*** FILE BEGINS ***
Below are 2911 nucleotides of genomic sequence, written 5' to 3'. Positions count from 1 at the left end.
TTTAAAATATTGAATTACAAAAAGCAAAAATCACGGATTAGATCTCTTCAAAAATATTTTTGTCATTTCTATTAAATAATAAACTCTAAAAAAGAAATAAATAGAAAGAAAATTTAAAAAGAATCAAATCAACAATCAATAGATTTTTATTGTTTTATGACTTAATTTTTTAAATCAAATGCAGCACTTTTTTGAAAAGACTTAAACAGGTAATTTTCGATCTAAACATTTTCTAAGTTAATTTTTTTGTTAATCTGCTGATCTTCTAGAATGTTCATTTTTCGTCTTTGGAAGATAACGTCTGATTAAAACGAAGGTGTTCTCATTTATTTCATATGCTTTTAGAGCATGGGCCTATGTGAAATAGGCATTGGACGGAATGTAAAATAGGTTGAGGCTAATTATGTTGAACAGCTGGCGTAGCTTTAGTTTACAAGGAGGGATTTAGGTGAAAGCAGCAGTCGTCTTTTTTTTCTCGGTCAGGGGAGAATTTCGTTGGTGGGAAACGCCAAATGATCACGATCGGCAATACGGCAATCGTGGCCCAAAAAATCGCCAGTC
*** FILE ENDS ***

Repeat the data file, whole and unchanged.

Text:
Below are 2911 nucleotides of genomic sequence, written 5' to 3'. Positions count from 1 at the left end.
TTTAAAATATTGAATTACAAAAAGCAAAAATCACGGATTAGATCTCTTCAAAAATATTTTTGTCATTTCTATTAAATAATAAACTCTAAAAAAGAAATAAATAGAAAGAAAATTTAAAAAGAATCAAATCAACAATCAATAGATTTTTATTGTTTTATGACTTAATTTTTTAAATCAAATGCAGCACTTTTTTGAAAAGACTTAAACAGGTAATTTTCGATCTAAACATTTTCTAAGTTAATTTTTTTGTTAATCTGCTGATCTTCTAGAATGTTCATTTTTCGTCTTTGGAAGATAACGTCTGATTAAAACGAAGGTGTTCTCATTTATTTCATATGCTTTTAGAGCATGGGCCTATGTGAAATAGGCATTGGACGGAATGTAAAATAGGTTGAGGCTAATTATGTTGAACAGCTGGCGTAGCTTTAGTTTACAAGGAGGGATTTAGGTGAAAGCAGCAGTCGTCTTTTTTTTCTCGGTCAGGGGAGAATTTCGTTGGTGGGAAACGCCAAATGATCACGATCGGCAATACGGCAATCGTGGCCCAAAAAATCGCCAGTC